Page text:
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[Discuss] Fidelity voice-recognition security?
- Subject: [Discuss] Fidelity voice-recognition security?
- From: kentborg at borg.org (Kent Borg)
- Date: Wed, 22 Nov 2017 12:44:10 -0500
- In-reply-to: <firstname.lastname@example.org>
- References: <email@example.com> <firstname.lastname@example.org>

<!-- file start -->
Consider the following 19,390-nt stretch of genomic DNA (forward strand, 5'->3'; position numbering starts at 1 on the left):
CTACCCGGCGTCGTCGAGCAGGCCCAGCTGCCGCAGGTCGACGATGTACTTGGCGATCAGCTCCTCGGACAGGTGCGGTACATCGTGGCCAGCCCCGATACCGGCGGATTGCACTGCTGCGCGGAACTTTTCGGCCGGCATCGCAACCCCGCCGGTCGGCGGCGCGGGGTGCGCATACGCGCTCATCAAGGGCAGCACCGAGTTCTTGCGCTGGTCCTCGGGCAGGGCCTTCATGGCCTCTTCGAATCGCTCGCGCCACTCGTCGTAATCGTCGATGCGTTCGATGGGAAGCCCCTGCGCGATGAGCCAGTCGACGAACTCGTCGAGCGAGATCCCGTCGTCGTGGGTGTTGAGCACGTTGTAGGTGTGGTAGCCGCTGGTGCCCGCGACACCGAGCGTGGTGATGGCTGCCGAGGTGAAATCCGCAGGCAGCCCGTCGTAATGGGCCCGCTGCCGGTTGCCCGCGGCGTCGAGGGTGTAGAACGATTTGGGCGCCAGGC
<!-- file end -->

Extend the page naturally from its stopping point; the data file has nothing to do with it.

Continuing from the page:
On 11/22/2017 12:17 PM, Richard Pieri wrote: > On 11/21/2017 11:27 AM, Daniel Barrett wrote: >> I declined the feature. Fingerprinting a voice uniquely over a >> low-quality telephone line? I can't imagine that's more secure than a >> non-obvious password. What does the security crowd here think? > Passwords suck. Voices are unique. In principle, voice identification > can be a good authentication system. In practice, it depends on how many > retries and how much deviation from a given user's baseline the system > permits. In practice there plenty of things to go wrong. Enormous complexity is added to do voice authentication. Complexity is the enemy of both reliability and security. Sure, the trade-off can be worth it, but be skeptical, the burden of proof needs to be on the proposed complex system that wants to be layered on top. But we don't do that, we just shovel in enormous stuff after enormous stuff we don't understand. That's how RAM and storage capacity has added so many orders of magnitude for relatively little benefit, the extra is cruft we don't understand, we just keep shoveling it in. Indeed, passwords suck*. But just because they suck doesn't mean any given alternative is necessarily better. -kb * Passwords are kinda like democracy: Many forms of Government have been tried and will be tried in this world of sin and woe. No one pretends that democracy is perfect or all-wise. Indeed, it has been said that democracy is the worst form of government except all those other forms that have been tried from time to time.? - Winston Churchill Circa 2017 it's /REALLY/ easy to argue that democracy sucks. Doesn't mean any given alternative is necessarily better.